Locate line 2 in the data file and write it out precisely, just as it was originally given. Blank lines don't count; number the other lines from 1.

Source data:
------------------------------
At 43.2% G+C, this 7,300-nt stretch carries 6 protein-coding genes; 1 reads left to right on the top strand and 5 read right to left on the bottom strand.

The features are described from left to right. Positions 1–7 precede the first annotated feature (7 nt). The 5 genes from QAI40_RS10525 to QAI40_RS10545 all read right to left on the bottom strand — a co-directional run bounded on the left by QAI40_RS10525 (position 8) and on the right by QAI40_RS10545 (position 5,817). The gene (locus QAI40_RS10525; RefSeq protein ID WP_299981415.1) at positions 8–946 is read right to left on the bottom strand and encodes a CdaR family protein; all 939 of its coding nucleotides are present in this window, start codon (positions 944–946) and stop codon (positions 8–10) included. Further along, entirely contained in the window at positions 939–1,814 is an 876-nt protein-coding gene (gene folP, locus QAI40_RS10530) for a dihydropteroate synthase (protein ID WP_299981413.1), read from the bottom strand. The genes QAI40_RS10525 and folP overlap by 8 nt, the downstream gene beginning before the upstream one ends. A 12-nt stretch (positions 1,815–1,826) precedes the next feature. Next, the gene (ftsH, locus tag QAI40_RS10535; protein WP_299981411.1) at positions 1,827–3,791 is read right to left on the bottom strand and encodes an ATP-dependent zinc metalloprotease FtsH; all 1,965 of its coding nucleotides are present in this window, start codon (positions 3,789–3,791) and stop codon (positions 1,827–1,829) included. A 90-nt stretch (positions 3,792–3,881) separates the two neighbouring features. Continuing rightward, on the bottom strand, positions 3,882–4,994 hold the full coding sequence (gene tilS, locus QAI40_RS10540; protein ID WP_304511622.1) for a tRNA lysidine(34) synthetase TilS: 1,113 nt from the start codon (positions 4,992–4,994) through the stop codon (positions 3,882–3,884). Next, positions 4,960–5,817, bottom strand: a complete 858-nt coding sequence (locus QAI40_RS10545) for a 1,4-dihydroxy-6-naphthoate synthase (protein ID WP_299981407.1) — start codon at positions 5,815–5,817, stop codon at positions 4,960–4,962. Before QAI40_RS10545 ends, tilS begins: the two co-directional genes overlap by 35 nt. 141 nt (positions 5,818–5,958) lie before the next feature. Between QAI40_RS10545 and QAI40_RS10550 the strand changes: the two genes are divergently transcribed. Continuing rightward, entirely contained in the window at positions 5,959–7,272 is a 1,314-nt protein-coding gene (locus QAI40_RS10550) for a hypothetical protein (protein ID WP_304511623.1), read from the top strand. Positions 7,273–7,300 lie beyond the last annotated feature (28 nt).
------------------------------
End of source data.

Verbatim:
The features are described from left to right. Positions 1–7 precede the first annotated feature (7 nt). The 5 genes from QAI40_RS10525 to QAI40_RS10545 all read right to left on the bottom strand — a co-directional run bounded on the left by QAI40_RS10525 (position 8) and on the right by QAI40_RS10545 (position 5,817). The gene (locus QAI40_RS10525; RefSeq protein ID WP_299981415.1) at positions 8–946 is read right to left on the bottom strand and encodes a CdaR family protein; all 939 of its coding nucleotides are present in this window, start codon (positions 944–946) and stop codon (positions 8–10) included. Further along, entirely contained in the window at positions 939–1,814 is an 876-nt protein-coding gene (gene folP, locus QAI40_RS10530) for a dihydropteroate synthase (protein ID WP_299981413.1), read from the bottom strand. The genes QAI40_RS10525 and folP overlap by 8 nt, the downstream gene beginning before the upstream one ends. A 12-nt stretch (positions 1,815–1,826) precedes the next feature. Next, the gene (ftsH, locus tag QAI40_RS10535; protein WP_299981411.1) at positions 1,827–3,791 is read right to left on the bottom strand and encodes an ATP-dependent zinc metalloprotease FtsH; all 1,965 of its coding nucleotides are present in this window, start codon (positions 3,789–3,791) and stop codon (positions 1,827–1,829) included. A 90-nt stretch (positions 3,792–3,881) separates the two neighbouring features. Continuing rightward, on the bottom strand, positions 3,882–4,994 hold the full coding sequence (gene tilS, locus QAI40_RS10540; protein ID WP_304511622.1) for a tRNA lysidine(34) synthetase TilS: 1,113 nt from the start codon (positions 4,992–4,994) through the stop codon (positions 3,882–3,884). Next, positions 4,960–5,817, bottom strand: a complete 858-nt coding sequence (locus QAI40_RS10545) for a 1,4-dihydroxy-6-naphthoate synthase (protein ID WP_299981407.1) — start codon at positions 5,815–5,817, stop codon at positions 4,960–4,962. Before QAI40_RS10545 ends, tilS begins: the two co-directional genes overlap by 35 nt. 141 nt (positions 5,818–5,958) lie before the next feature. Between QAI40_RS10545 and QAI40_RS10550 the strand changes: the two genes are divergently transcribed. Continuing rightward, entirely contained in the window at positions 5,959–7,272 is a 1,314-nt protein-coding gene (locus QAI40_RS10550) for a hypothetical protein (protein ID WP_304511623.1), read from the top strand. Positions 7,273–7,300 lie beyond the last annotated feature (28 nt).